November 14, 2014

After giving it a lot of thought, I've decided that my favourite way to explore Europe is by car. I love hiking and cycling, but they're more about getting in touch with a particular area, whether it's by clambering up a hill or pedalling along the coast. Setting off for a road trip, though, is an altogether different experience. Europe is so compact that you can easily drive in and out of three or four different countries in a day, watching the languages on the signs change and looking out for local specialities displayed in restaurant windows. Or, of course, you can strike out on a longer trip and really get to know a new country, racing through it until you've got a mental map of cities, rivers and mountains.

This summer, I spent some time exploring Poland, a country where I'd not previously spent much time. It's a beautiful place for a driving holiday; here are some of the roads I enjoyed the most, and the destinations at the end of them.

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Wieliczka Salt Mines

Krakow - Wieliczka - Zakopane

Driving south-east from historic Krakow, it's just half an hour to the unique and beautiful Wieliczka Salt Mines, a UNESCO World Heritage site unlike anything else on Earth. Poland is a deeply Catholic country, and the Chapel of the Blessed King is an amazingly spiritual (if unorthodox) place for a moment's reflection.

From Wieliczka, head south through rolling countryside and stop for a stroll in the Gorce National Park, where you could spot wolves, bears or the rare fire salamander.

A little farther south are the majestic High Tatras, a mountain range that runs along the Polish border with Slovenia - the rustic village of Zakopane offers a cable car service for a truly unbeatable view.

Szczecin - Pogorzelica - Koszalin

This seaside route is ideal for a leisurely morning's drive, taking you between two of Poland's provincial capitals in a matter of hours.

Szczecin is better known as Stettin, one of the two cities mentioned in Churchill's famous Iron Curtain speech - it's now a busy and beautiful city full of museums and theatres.

Follow the Oder river up to the Bay of Pomerania, and then turn to the east to follow the majestic Baltic coastline. I stopped in Pogorzelica, a tiny village that is transformed by day-trippers in the summer, but there are hundreds of places to explore along your route.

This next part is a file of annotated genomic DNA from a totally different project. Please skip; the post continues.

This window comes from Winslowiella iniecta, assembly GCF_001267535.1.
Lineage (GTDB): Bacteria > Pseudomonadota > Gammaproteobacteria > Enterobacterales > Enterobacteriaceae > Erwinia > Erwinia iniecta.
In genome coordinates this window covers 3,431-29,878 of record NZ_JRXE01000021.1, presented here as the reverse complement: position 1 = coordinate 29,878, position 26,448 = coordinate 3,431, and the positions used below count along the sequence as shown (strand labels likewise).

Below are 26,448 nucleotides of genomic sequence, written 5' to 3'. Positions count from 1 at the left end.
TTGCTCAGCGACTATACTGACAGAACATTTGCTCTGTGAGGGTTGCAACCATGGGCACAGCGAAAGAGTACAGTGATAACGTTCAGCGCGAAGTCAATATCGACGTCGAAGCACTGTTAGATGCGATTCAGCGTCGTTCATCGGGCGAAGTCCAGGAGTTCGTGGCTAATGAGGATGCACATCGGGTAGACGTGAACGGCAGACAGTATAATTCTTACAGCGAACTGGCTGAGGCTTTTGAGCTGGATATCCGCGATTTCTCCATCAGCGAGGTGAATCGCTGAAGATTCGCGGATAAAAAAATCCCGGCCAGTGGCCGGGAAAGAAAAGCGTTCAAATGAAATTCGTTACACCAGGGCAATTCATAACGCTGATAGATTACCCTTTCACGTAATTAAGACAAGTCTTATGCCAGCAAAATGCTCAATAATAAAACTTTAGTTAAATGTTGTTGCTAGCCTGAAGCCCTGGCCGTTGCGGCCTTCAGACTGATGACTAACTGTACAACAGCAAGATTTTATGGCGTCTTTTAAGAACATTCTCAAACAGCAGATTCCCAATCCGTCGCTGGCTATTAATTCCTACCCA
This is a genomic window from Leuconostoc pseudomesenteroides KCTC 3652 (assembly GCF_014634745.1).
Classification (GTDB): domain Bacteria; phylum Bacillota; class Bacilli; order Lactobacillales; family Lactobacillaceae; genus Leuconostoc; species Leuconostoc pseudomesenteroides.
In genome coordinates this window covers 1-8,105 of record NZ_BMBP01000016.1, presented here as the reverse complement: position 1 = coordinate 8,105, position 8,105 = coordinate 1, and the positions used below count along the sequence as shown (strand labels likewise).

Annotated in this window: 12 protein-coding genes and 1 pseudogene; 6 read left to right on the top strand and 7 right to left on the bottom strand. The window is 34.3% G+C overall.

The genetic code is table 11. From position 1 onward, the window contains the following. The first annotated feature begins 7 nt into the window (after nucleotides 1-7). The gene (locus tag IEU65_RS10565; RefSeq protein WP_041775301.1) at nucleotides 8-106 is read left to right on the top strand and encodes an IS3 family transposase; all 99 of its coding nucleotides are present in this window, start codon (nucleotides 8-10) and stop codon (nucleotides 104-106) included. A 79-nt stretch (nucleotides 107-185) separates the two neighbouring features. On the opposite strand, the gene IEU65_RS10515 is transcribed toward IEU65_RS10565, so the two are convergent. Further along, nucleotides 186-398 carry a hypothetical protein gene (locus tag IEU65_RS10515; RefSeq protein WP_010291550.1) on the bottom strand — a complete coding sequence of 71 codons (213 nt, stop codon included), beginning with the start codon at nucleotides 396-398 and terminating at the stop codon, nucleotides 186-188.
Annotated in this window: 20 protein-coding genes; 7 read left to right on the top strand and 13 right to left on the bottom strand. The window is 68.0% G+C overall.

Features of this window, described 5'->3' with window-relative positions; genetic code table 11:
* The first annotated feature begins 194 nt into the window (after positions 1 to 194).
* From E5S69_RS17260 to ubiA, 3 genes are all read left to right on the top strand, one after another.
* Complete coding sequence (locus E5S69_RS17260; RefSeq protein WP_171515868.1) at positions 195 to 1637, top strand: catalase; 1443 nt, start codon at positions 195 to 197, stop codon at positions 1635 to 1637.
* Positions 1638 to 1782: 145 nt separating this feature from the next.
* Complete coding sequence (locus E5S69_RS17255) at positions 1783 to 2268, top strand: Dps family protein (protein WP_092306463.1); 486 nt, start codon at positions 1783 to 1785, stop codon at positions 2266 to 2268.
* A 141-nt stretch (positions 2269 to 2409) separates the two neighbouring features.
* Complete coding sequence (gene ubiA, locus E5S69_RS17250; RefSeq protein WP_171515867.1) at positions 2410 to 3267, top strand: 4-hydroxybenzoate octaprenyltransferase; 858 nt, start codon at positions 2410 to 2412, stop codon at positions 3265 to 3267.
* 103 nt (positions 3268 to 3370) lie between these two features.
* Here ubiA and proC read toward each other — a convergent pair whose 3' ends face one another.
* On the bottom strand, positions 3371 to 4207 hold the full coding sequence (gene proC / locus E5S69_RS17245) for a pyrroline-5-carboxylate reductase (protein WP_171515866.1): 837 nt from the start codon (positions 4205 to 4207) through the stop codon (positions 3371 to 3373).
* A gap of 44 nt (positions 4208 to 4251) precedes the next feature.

After 120 kilometres or so, you'll find yourself in Koszalin, a site of Pagan worship in the distant past and now a beautiful spot for an afternoon's exploring.

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Lublin cityscape

Gdansk - Bydgoszcz - Warsaw - Lublin

For a longer and more adventurous inter-city tour, set off from the coastal city of Gdansk and head into the Polish interior. Almost due south of Gdansk is Bydgoszcz, a bustling metropolis surrounded by tranquil garden suburbs - its 19th century city centre is beautifully preserved and great for photo opportunities.

From there you can head along the Vistula, Poland's biggest river, towards Warsaw. The Gostynin-Włocławek Landscape Park and Kampinos National Park offer beautiful natural views that contrast spectacularly with urban Polish life.

I recommend spending a night in Warsaw, one of Europe's most enticing cities, before heading south-east to the cultural hub of Lublin.

Discover Poland with Eurotunnel Le Shuttle

British road trippers can explore the continent at the drop of a hat with Eurotunnel Le Shuttle, which takes just 35 minutes to deliver you and your car safely across the Channel to Calais. Just remember that in Poland you'll be driving on the right, and although the speed limits are higher than in the UK they're even more rigorously enforced! I hope you enjoy exploring this wonderful country by car as much as I did.

Photo Credits:
High Tatras © Andrij Bulba
Wieliczka Salt Mines © Giles Douglas
Lublin cityscape © Tomasz Przechlewski

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